A note on INK BABEL

In the book Through the Vanishing Point, Marshall McLuhan and Harley Parker comment on the episodic imagery depicted on vases of ancient Greece. They write, 

There is no point of view from which to look at a vase. The viewer can begin or end anywhere. The three-dimensional Greek figure stands stark on a single plane. The vase moves toward Euclidean space, but “Euclid alone hath looked on beauty bare.” 1 (quoted, Edna St. Vincent Millay)

The traditional format of the grecian vase organizes figures in sequence, set against the continual topological surface of the cylindrical vessel. This picture plane introduces many entry points for the viewer. A viewer can spin the vase around and around, replay the imagery or reverse it, but the entire image spans beyond the sight lines of what can viewed all at once. 

When I first started thinking about making INK BABEL, I wanted to produce a work that was organized around the horizon line but a horizon that couldn’t be seen all at once. The horizon is the traveler’s storied crust. It is always just out of reach and is symbolically filled with potential stories, quests and sagas.

Conversely, towers are static and often associated with power. Originally INK BABEL depicted sequential views from the perspective of the viewer looking across the horizon from the top of a tower. The work would display the views from four towers, in four directions on four gallery walls, but the towers themselves would be invisible. Each tower would reflect some purpose related to fire, water, air and earth. The sequences of figures as one scans the vista from the towers would cascade down like film strips – an element that remains in INK BABEL presently. The true vanishing point was to be located within the viewer. But as the work emerged and decisions were committed to ink, external towers emerged on the landscape. They became points of information collection and dissemination, such as cell phone towers, lighthouses and watchtowers. I realized that the entire work was becoming a single tower.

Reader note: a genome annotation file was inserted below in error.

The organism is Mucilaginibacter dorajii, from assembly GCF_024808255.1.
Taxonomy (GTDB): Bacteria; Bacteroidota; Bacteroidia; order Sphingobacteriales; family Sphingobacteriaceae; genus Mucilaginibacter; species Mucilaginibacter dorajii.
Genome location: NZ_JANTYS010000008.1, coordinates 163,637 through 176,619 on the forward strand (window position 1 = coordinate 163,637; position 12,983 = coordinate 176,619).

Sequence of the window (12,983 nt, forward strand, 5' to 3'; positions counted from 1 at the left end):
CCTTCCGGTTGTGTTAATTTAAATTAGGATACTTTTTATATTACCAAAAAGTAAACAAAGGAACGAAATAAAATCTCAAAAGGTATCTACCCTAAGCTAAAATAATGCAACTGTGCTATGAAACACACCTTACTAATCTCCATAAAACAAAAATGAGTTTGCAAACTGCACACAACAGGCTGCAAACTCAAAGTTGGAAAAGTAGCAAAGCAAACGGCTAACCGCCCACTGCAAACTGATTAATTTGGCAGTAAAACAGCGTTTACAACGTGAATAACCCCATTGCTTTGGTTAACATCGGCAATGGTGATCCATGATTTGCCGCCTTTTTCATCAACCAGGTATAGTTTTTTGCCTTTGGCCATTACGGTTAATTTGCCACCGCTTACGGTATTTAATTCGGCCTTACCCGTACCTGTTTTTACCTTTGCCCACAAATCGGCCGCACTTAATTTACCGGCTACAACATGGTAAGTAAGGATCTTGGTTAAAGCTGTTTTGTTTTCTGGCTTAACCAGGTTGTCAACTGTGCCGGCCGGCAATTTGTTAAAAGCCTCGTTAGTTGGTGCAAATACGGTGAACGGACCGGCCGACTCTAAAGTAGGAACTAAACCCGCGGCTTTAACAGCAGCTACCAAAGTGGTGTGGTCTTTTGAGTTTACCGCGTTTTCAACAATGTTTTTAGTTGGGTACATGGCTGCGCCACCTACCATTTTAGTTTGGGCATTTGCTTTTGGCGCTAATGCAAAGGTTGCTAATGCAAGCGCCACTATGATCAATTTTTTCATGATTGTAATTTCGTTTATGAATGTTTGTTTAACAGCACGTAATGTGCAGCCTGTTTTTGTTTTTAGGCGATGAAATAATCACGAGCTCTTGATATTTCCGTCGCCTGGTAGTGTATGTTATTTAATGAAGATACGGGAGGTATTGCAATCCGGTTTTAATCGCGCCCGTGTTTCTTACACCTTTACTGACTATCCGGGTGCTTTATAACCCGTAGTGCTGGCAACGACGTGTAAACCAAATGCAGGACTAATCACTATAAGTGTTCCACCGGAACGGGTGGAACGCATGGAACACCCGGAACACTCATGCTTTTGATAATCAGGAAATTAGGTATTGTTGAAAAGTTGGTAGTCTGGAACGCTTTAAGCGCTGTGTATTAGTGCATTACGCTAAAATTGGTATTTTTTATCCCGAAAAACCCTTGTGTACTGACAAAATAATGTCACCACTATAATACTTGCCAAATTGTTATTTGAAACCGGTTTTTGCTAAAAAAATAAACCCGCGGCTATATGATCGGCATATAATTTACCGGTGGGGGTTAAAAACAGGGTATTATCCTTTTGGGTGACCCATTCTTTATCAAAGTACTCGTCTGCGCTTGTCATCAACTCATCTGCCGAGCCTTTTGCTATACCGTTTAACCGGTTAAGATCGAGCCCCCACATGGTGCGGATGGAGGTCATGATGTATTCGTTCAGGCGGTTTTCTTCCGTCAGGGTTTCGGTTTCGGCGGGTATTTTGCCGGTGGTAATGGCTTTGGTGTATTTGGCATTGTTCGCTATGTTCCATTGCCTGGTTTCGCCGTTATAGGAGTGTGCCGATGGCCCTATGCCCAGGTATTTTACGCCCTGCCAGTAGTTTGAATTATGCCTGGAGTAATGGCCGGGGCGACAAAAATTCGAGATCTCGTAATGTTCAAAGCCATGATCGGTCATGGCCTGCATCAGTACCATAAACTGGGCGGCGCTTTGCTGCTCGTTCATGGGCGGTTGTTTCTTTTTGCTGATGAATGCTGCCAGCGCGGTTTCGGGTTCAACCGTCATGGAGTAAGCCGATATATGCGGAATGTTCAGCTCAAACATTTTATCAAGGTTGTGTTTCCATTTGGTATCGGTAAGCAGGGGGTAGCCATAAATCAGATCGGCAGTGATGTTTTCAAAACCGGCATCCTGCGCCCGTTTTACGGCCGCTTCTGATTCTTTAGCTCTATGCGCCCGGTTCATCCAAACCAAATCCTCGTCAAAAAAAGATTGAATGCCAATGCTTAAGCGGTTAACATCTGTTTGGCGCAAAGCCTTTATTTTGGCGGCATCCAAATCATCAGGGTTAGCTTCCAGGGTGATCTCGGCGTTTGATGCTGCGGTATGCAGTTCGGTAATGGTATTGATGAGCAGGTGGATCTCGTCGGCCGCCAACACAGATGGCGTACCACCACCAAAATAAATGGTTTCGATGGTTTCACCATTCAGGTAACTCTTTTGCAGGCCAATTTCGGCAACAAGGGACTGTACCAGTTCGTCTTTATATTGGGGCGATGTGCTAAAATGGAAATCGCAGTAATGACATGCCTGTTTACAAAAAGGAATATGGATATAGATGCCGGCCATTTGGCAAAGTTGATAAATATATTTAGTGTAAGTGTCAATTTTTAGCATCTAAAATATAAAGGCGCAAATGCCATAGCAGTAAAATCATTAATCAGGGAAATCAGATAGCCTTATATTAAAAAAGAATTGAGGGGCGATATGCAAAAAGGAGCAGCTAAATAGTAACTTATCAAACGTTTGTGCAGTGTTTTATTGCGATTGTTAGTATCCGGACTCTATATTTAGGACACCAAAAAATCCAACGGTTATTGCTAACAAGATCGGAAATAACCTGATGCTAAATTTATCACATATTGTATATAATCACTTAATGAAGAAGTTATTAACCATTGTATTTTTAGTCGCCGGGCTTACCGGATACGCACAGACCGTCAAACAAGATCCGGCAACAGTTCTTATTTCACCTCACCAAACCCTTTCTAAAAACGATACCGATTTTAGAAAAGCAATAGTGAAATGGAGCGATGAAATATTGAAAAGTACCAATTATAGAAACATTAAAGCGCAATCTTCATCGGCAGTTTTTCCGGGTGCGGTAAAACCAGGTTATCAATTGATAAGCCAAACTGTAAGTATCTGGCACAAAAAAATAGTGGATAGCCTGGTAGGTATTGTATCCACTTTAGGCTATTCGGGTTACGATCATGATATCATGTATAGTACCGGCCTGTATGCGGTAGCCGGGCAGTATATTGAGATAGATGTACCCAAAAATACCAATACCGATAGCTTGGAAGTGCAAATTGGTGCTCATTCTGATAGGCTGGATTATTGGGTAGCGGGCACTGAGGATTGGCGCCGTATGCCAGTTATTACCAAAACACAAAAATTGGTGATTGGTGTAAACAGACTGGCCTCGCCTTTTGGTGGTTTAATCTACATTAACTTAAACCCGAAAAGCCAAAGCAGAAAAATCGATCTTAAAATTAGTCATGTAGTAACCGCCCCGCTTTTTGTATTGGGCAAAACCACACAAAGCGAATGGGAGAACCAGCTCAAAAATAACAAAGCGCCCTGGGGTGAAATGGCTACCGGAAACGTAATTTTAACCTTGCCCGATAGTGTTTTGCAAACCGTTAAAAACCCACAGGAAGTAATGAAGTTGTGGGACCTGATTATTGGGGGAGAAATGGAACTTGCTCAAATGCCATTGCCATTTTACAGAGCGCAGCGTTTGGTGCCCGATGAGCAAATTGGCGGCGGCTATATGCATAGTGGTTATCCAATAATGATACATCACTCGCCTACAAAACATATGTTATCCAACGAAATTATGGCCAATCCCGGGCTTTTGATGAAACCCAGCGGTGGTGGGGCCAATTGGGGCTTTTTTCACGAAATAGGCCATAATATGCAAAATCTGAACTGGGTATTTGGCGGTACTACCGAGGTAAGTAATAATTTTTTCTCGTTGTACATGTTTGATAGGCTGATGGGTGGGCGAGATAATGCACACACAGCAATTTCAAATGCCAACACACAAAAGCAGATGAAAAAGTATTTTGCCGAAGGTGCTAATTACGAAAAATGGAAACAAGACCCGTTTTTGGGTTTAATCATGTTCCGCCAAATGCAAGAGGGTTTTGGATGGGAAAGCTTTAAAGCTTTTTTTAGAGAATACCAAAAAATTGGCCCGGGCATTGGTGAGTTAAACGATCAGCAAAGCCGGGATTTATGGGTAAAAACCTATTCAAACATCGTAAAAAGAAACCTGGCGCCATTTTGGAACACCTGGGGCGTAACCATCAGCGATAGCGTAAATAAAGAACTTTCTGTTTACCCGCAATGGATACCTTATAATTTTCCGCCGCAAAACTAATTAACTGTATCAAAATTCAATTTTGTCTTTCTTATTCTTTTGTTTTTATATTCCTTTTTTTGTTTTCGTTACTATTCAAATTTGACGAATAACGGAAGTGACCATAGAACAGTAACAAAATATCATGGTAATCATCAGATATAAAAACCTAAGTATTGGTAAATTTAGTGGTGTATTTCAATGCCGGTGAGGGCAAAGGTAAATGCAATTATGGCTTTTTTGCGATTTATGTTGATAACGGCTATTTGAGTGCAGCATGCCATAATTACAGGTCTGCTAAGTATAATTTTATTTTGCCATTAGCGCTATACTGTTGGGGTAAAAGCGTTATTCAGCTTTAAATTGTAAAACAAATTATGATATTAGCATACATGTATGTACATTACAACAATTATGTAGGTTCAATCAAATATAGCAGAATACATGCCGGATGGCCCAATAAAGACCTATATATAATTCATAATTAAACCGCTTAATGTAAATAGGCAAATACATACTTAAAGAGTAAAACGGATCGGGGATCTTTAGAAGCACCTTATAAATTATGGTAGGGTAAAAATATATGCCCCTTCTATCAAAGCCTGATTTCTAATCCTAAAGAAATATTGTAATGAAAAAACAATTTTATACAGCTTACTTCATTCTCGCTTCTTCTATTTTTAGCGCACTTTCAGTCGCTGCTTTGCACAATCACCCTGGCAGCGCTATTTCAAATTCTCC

The physicality of cells in a strip of film combined with the candy-cane like, external staircase depicted in Bruegel’s iconic 16th century paintings of the biblical Tower of Babel are only hinted at in the structure of INK BABEL. While contemplating the design of the work, I asked, “What can’t be depicted with film? What are the limits of a film?” Film is well-equipped as a language. It is a complex, nuanced and beautiful medium. It allows for a prism of techniques and perspectives, but it is historically bound to a strip in physical terms. INK BABEL is organized vertically like cinema filmstrip that has been allowed to spill out horizontally to form a grid, creating a bi-directional panorama. Cells in each vertical column display imagery that behaves like a pan-shot on a film strip, something I call “time dominant” cells, whereas the cells pulling out horizontally are “space dominant” panoramas, as one might see in still photography. This two-dimensional work operates more like Microfiche than the linear format of a cinema filmstrip. It has many entry points and locates the vanishing plane along an endless horizon line.

How do you organize a landscape on a 2D page? Are there cultural rules or biases for organizing a page? Do we depict land and water top-down as in an arial map, complete with imaginary lines of territories and domains? Complete with earthwork drawings of empires? However you organize them, landscapes are bizarre, dreamlike hallucinations. I roll out a welcome mat to a disjointed landscape, an unlikely topology, but aren’t they all.

1. McLuhan, Marshall, and Harley Parker. Through the Vanishing Point; Space in Poetry and Painting. New York: Harper & Row, 1968. 43. Print. 

Using Format